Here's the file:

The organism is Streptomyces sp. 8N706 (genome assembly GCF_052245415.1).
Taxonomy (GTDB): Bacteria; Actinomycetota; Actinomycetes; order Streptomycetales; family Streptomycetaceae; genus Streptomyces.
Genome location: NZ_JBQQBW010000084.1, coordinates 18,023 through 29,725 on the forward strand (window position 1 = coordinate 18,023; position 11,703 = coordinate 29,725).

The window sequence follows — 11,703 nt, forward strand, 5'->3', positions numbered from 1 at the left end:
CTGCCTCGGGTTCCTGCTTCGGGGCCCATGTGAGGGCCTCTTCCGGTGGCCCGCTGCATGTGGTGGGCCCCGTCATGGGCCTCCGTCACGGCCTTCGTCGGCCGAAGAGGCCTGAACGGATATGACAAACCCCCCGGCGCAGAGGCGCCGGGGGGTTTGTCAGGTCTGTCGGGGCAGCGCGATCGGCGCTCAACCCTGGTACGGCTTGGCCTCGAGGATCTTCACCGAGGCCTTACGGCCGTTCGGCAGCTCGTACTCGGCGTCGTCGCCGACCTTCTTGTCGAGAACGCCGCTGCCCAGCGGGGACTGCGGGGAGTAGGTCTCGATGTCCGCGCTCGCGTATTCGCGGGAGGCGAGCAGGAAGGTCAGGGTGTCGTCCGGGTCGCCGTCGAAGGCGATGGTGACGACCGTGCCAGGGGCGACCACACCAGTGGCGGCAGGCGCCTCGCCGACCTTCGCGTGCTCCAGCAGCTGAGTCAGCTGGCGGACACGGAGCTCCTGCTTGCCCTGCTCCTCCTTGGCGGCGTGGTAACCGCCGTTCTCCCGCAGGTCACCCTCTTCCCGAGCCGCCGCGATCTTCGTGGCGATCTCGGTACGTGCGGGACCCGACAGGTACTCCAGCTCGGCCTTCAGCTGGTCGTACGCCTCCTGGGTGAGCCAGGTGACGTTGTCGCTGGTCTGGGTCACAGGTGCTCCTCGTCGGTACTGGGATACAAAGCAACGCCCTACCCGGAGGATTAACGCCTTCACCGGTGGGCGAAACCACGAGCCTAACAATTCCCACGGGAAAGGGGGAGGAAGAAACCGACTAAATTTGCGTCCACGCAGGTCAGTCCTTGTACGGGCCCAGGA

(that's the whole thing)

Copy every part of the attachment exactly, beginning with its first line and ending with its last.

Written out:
The organism is Streptomyces sp. 8N706 (genome assembly GCF_052245415.1).
Taxonomy (GTDB): Bacteria; Actinomycetota; Actinomycetes; order Streptomycetales; family Streptomycetaceae; genus Streptomyces.
Genome location: NZ_JBQQBW010000084.1, coordinates 18,023 through 29,725 on the forward strand (window position 1 = coordinate 18,023; position 11,703 = coordinate 29,725).

The window sequence follows — 11,703 nt, forward strand, 5'->3', positions numbered from 1 at the left end:
CTGCCTCGGGTTCCTGCTTCGGGGCCCATGTGAGGGCCTCTTCCGGTGGCCCGCTGCATGTGGTGGGCCCCGTCATGGGCCTCCGTCACGGCCTTCGTCGGCCGAAGAGGCCTGAACGGATATGACAAACCCCCCGGCGCAGAGGCGCCGGGGGGTTTGTCAGGTCTGTCGGGGCAGCGCGATCGGCGCTCAACCCTGGTACGGCTTGGCCTCGAGGATCTTCACCGAGGCCTTACGGCCGTTCGGCAGCTCGTACTCGGCGTCGTCGCCGACCTTCTTGTCGAGAACGCCGCTGCCCAGCGGGGACTGCGGGGAGTAGGTCTCGATGTCCGCGCTCGCGTATTCGCGGGAGGCGAGCAGGAAGGTCAGGGTGTCGTCCGGGTCGCCGTCGAAGGCGATGGTGACGACCGTGCCAGGGGCGACCACACCAGTGGCGGCAGGCGCCTCGCCGACCTTCGCGTGCTCCAGCAGCTGAGTCAGCTGGCGGACACGGAGCTCCTGCTTGCCCTGCTCCTCCTTGGCGGCGTGGTAACCGCCGTTCTCCCGCAGGTCACCCTCTTCCCGAGCCGCCGCGATCTTCGTGGCGATCTCGGTACGTGCGGGACCCGACAGGTACTCCAGCTCGGCCTTCAGCTGGTCGTACGCCTCCTGGGTGAGCCAGGTGACGTTGTCGCTGGTCTGGGTCACAGGTGCTCCTCGTCGGTACTGGGATACAAAGCAACGCCCTACCCGGAGGATTAACGCCTTCACCGGTGGGCGAAACCACGAGCCTAACAATTCCCACGGGAAAGGGGGAGGAAGAAACCGACTAAATTTGCGTCCACGCAGGTCAGTCCTTGTACGGGCCCAGGA